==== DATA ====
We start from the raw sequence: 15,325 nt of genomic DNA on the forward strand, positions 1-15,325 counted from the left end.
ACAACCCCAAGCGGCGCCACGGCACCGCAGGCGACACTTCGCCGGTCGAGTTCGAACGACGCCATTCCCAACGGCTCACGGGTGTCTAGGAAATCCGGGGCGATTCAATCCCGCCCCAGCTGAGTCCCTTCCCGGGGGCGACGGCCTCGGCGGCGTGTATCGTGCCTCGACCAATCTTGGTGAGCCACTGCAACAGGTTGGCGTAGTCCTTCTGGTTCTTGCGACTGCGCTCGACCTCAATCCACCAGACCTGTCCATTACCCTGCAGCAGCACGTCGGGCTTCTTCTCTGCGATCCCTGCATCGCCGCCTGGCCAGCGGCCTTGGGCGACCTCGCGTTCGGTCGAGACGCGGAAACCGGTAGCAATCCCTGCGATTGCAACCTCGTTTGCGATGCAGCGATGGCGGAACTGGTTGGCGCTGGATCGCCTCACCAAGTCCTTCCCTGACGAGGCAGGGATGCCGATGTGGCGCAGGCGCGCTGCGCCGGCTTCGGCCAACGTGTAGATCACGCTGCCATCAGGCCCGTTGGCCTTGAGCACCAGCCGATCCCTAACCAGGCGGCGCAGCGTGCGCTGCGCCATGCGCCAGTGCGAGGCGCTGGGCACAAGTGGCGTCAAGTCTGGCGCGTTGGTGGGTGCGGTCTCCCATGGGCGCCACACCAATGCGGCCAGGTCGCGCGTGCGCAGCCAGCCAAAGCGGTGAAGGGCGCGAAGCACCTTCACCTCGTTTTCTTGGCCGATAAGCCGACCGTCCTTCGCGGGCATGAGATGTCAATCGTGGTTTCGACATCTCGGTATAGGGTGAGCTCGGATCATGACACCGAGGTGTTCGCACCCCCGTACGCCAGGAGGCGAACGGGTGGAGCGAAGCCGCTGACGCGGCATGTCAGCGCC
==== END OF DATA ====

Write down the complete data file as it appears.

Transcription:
We start from the raw sequence: 15,325 nt of genomic DNA on the forward strand, positions 1-15,325 counted from the left end.
ACAACCCCAAGCGGCGCCACGGCACCGCAGGCGACACTTCGCCGGTCGAGTTCGAACGACGCCATTCCCAACGGCTCACGGGTGTCTAGGAAATCCGGGGCGATTCAATCCCGCCCCAGCTGAGTCCCTTCCCGGGGGCGACGGCCTCGGCGGCGTGTATCGTGCCTCGACCAATCTTGGTGAGCCACTGCAACAGGTTGGCGTAGTCCTTCTGGTTCTTGCGACTGCGCTCGACCTCAATCCACCAGACCTGTCCATTACCCTGCAGCAGCACGTCGGGCTTCTTCTCTGCGATCCCTGCATCGCCGCCTGGCCAGCGGCCTTGGGCGACCTCGCGTTCGGTCGAGACGCGGAAACCGGTAGCAATCCCTGCGATTGCAACCTCGTTTGCGATGCAGCGATGGCGGAACTGGTTGGCGCTGGATCGCCTCACCAAGTCCTTCCCTGACGAGGCAGGGATGCCGATGTGGCGCAGGCGCGCTGCGCCGGCTTCGGCCAACGTGTAGATCACGCTGCCATCAGGCCCGTTGGCCTTGAGCACCAGCCGATCCCTAACCAGGCGGCGCAGCGTGCGCTGCGCCATGCGCCAGTGCGAGGCGCTGGGCACAAGTGGCGTCAAGTCTGGCGCGTTGGTGGGTGCGGTCTCCCATGGGCGCCACACCAATGCGGCCAGGTCGCGCGTGCGCAGCCAGCCAAAGCGGTGAAGGGCGCGAAGCACCTTCACCTCGTTTTCTTGGCCGATAAGCCGACCGTCCTTCGCGGGCATGAGATGTCAATCGTGGTTTCGACATCTCGGTATAGGGTGAGCTCGGATCATGACACCGAGGTGTTCGCACCCCCGTACGCCAGGAGGCGAACGGGTGGAGCGAAGCCGCTGACGCGGCATGTCAGCGCC